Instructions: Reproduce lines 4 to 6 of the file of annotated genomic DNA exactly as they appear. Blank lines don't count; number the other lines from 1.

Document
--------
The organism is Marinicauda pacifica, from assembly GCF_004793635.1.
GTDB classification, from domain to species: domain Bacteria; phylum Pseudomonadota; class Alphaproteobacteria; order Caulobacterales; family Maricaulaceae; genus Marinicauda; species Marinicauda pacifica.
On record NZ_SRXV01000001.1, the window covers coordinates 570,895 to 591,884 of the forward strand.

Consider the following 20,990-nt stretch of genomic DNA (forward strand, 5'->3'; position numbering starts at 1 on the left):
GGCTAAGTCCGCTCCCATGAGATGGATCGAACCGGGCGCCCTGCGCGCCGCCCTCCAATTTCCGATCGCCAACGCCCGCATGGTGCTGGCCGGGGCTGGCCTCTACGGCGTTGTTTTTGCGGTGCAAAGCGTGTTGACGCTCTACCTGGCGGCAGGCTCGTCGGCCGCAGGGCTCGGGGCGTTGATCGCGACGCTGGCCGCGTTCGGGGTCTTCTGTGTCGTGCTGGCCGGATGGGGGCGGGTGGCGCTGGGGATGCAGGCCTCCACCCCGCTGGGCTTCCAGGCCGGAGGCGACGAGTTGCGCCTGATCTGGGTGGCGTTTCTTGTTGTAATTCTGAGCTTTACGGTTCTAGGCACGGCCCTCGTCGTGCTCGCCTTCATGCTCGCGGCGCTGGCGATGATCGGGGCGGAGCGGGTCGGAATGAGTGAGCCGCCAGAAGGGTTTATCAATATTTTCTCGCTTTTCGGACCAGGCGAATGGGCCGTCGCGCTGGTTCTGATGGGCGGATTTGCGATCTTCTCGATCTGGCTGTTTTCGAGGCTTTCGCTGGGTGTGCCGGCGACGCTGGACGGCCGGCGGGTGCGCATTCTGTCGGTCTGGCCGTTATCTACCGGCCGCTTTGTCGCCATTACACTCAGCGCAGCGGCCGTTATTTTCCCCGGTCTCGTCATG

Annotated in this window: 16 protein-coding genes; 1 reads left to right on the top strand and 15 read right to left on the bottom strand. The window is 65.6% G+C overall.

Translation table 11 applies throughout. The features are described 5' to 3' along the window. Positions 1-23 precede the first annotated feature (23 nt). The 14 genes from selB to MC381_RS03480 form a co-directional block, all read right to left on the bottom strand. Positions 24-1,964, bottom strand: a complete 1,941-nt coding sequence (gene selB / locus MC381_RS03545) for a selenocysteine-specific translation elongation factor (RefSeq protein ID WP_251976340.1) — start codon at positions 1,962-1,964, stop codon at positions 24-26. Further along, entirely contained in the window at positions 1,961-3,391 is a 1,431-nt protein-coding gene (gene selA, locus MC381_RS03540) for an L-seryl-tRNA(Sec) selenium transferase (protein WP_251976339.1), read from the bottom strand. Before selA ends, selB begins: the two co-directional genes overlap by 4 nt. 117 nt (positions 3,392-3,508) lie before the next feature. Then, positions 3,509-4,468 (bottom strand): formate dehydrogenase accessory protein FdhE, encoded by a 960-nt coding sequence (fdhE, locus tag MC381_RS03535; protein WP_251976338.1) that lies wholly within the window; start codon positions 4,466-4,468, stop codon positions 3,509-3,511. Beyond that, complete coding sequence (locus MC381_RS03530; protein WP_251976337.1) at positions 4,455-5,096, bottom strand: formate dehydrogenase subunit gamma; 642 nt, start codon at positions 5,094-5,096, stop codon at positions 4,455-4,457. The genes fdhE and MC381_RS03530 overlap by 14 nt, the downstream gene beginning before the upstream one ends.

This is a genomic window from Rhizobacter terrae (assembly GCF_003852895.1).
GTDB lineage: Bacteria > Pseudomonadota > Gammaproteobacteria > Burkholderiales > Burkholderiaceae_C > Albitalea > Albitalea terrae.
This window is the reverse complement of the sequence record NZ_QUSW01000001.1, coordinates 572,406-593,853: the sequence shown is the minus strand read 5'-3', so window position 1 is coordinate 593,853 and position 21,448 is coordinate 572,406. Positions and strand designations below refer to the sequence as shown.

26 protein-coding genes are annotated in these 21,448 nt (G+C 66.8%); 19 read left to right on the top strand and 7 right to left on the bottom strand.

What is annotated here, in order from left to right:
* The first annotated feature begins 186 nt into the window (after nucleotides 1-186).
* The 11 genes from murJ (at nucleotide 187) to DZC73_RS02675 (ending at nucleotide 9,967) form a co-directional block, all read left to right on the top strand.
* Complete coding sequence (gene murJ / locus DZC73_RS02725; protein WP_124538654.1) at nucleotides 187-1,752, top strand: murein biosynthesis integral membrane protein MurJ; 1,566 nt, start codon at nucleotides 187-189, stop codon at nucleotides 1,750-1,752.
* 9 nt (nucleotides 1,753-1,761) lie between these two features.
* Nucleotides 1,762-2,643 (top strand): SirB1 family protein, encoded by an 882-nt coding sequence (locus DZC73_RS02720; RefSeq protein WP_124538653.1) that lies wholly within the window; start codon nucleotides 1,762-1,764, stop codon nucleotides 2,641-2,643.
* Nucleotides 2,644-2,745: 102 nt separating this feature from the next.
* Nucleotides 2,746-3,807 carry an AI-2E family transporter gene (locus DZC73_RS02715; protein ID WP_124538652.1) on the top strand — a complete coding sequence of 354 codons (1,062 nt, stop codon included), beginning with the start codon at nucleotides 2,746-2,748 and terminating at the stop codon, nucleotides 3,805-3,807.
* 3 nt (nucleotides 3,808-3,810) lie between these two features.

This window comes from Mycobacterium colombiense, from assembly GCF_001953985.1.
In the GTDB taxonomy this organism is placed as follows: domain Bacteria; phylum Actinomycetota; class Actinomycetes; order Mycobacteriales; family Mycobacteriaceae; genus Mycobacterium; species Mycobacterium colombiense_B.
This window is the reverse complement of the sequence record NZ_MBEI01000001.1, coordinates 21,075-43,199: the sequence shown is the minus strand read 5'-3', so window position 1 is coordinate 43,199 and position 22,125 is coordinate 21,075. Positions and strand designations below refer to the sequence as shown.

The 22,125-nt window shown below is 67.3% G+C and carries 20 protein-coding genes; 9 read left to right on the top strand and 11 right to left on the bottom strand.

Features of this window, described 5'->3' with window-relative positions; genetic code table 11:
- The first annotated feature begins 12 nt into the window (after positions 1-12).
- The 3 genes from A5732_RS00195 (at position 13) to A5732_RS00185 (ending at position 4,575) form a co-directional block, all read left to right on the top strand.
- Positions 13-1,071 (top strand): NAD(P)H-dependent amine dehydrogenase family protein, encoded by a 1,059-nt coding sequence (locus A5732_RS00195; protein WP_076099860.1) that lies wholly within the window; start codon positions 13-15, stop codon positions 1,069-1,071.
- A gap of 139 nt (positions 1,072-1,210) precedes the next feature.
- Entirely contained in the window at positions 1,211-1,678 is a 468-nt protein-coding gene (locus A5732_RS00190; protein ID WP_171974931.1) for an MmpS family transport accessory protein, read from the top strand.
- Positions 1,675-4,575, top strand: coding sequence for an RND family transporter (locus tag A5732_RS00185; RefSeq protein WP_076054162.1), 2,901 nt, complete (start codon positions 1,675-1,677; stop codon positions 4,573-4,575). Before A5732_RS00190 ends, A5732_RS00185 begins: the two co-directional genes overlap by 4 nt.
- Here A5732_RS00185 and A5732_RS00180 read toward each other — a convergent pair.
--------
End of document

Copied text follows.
Consider the following 20,990-nt stretch of genomic DNA (forward strand, 5'->3'; position numbering starts at 1 on the left):
GGCTAAGTCCGCTCCCATGAGATGGATCGAACCGGGCGCCCTGCGCGCCGCCCTCCAATTTCCGATCGCCAACGCCCGCATGGTGCTGGCCGGGGCTGGCCTCTACGGCGTTGTTTTTGCGGTGCAAAGCGTGTTGACGCTCTACCTGGCGGCAGGCTCGTCGGCCGCAGGGCTCGGGGCGTTGATCGCGACGCTGGCCGCGTTCGGGGTCTTCTGTGTCGTGCTGGCCGGATGGGGGCGGGTGGCGCTGGGGATGCAGGCCTCCACCCCGCTGGGCTTCCAGGCCGGAGGCGACGAGTTGCGCCTGATCTGGGTGGCGTTTCTTGTTGTAATTCTGAGCTTTACGGTTCTAGGCACGGCCCTCGTCGTGCTCGCCTTCATGCTCGCGGCGCTGGCGATGATCGGGGCGGAGCGGGTCGGAATGAGTGAGCCGCCAGAAGGGTTTATCAATATTTTCTCGCTTTTCGGACCAGGCGAATGGGCCGTCGCGCTGGTTCTGATGGGCGGATTTGCGATCTTCTCGATCTGGCTGTTTTCGAGGCTTTCGCTGGGTGTGCCGGCGACGCTGGACGGCCGGCGGGTGCGCATTCTGTCGGTCTGGCCGTTATCTACCGGCCGCTTTGTCGCCATTACACTCAGCGCAGCGGCCGTTATTTTCCCCGGTCTCGTCATG

Annotated in this window: 16 protein-coding genes; 1 reads left to right on the top strand and 15 read right to left on the bottom strand. The window is 65.6% G+C overall.